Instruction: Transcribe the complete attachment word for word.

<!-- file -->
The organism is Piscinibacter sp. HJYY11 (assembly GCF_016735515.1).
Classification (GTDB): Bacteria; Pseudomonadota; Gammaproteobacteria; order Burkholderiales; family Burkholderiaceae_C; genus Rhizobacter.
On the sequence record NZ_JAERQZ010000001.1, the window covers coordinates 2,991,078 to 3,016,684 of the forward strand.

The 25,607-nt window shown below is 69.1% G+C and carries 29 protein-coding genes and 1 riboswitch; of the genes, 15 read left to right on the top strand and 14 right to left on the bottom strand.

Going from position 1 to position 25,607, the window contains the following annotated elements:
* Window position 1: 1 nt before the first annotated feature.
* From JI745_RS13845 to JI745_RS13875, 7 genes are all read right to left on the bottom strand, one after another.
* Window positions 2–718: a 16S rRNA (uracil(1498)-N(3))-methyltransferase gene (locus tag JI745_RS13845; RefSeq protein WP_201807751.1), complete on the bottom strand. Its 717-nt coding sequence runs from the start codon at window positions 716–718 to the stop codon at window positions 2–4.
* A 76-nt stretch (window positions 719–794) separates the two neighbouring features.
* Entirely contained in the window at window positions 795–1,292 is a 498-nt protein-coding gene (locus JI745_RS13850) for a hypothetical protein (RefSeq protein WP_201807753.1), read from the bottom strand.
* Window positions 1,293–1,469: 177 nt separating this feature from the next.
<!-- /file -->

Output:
The organism is Piscinibacter sp. HJYY11 (assembly GCF_016735515.1).
Classification (GTDB): Bacteria; Pseudomonadota; Gammaproteobacteria; order Burkholderiales; family Burkholderiaceae_C; genus Rhizobacter.
On the sequence record NZ_JAERQZ010000001.1, the window covers coordinates 2,991,078 to 3,016,684 of the forward strand.

The 25,607-nt window shown below is 69.1% G+C and carries 29 protein-coding genes and 1 riboswitch; of the genes, 15 read left to right on the top strand and 14 right to left on the bottom strand.

Going from position 1 to position 25,607, the window contains the following annotated elements:
* Window position 1: 1 nt before the first annotated feature.
* From JI745_RS13845 to JI745_RS13875, 7 genes are all read right to left on the bottom strand, one after another.
* Window positions 2–718: a 16S rRNA (uracil(1498)-N(3))-methyltransferase gene (locus tag JI745_RS13845; RefSeq protein WP_201807751.1), complete on the bottom strand. Its 717-nt coding sequence runs from the start codon at window positions 716–718 to the stop codon at window positions 2–4.
* A 76-nt stretch (window positions 719–794) separates the two neighbouring features.
* Entirely contained in the window at window positions 795–1,292 is a 498-nt protein-coding gene (locus JI745_RS13850) for a hypothetical protein (RefSeq protein WP_201807753.1), read from the bottom strand.
* Window positions 1,293–1,469: 177 nt separating this feature from the next.